So, after reading this, maybe you've realized you also experience impostor syndrome. Now what? Well, the first step to overcoming those feelings of inadequacy is to recognize that you aren't faking anything at all. You're not a fraud. The next step is to realize you actually are good enough. Start accepting that you've worked hard to get to where you are, and just because you or something you do isn't perfect, doesn't mean it's bad. Change that "I'm going to fail!" to "I'm proud of myself for studying," or at least try. If you reframe your mindset even a little, you might feel less like an impostor and more like yourself. And if you don't, it's never shameful to seek professional help- especially when the mental health crisis for students is at an all time high.

If you take anything away from this soapbox, just know you're not faking it. Impostor syndrome is very real and very common. Admittedly, college made my impostor syndrome worse, but as I kept validating my successes, it got better and better.

To conclude - you don't have to fake it until you make it when you're not faking anything!

You're not a fraud! Yay!

Popular Right Now

10 Bible Verses for Self Esteem

Sometimes you need to search for inner strength and find your own self worth.

We all get those days that we just don't feel good enough for anything. Everything is going wrong. For me, I go to the bible to read the words of God. His personal dialog for us is filled with encouragement, hope, and lessons we can learn from. Here are my top ten verses that are uplifting and impacting when at the lowest of lows:

1. Philippians 4:13:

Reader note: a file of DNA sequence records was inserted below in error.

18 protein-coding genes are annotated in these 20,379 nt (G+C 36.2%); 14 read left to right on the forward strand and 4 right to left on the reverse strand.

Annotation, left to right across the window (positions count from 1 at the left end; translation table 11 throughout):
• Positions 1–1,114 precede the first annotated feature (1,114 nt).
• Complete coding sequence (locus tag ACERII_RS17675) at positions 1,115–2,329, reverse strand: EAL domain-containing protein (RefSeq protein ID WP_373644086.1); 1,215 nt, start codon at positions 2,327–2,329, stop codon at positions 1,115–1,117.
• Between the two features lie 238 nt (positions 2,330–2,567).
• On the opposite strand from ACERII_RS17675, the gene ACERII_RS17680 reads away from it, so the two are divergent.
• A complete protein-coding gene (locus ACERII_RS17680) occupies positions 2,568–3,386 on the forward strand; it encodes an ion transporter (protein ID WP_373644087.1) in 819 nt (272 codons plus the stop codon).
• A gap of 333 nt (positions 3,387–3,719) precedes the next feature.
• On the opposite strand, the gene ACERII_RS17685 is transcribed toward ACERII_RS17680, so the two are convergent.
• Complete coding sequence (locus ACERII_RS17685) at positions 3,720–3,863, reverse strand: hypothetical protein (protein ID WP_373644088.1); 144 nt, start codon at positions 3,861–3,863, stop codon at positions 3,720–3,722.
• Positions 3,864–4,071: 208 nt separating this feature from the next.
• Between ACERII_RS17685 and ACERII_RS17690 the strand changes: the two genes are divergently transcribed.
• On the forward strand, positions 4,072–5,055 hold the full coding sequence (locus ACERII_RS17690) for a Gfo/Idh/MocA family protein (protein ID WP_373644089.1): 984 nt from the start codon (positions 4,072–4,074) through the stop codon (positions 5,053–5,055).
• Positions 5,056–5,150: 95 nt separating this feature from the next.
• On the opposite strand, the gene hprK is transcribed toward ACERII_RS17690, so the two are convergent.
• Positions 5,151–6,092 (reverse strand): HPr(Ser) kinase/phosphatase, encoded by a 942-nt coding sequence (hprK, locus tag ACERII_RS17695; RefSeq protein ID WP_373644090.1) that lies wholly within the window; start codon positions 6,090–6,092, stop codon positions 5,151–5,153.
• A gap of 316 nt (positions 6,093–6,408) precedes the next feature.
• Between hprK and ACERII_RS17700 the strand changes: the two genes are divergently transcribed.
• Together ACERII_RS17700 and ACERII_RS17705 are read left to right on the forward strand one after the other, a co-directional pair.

I can do all things in Him who strengthens me.

2. Psalm 46:5

God is within her, she will not fall.

3. Proverbs 31:25

She is clothed with strength and dignity, and she laughs without fear of the future.

4. Psalm 28:76

The Lord is my strength and my shield.

5. 1 Corinthians 25:10

By the grace of God, I am what I am.

6. Romans 5:8

I loved you at your darkest.

7. Psalm 62:5-6

Only God gives inward peace, and I depend on Him. God alone is the mighty rock that keeps me safe, and he is the fortress where I feel secure.

8. 2 Timothy 1:7

For the Spirit God gave us does not make us timid, but gives us power, love, and self-discipline.

9. 1 Peter 2:9

But you are a chosen race, a royal priesthood, a holy nation, a people for his own possession, that you may proclaim the excellencies of him who called you out of darkness into his marvelous light.

10. 2 Chronicles 20:15

The battle is not ours, but God's.

Cover Image Credit: chinadaily

Related Content

Connect with a generation
of new voices.

We are students, thinkers, influencers, and communities sharing our ideas with the world. Join our platform to create and discover content that actually matters to you.

Learn more Start Creating

11 Things You NEVER Say To A College Girl Trying To Get Into Shape

Just never talk about a person's weight.


When my family and friends joked that I was going to gain 15 pounds in my freshman year of college as a result of the "Freshman 15," I thought it was what it was supposed to be: a joke. However, as the year has come to an end, I realized that I actually did put on a couple of pounds, albeit it wasn't the predicted 15.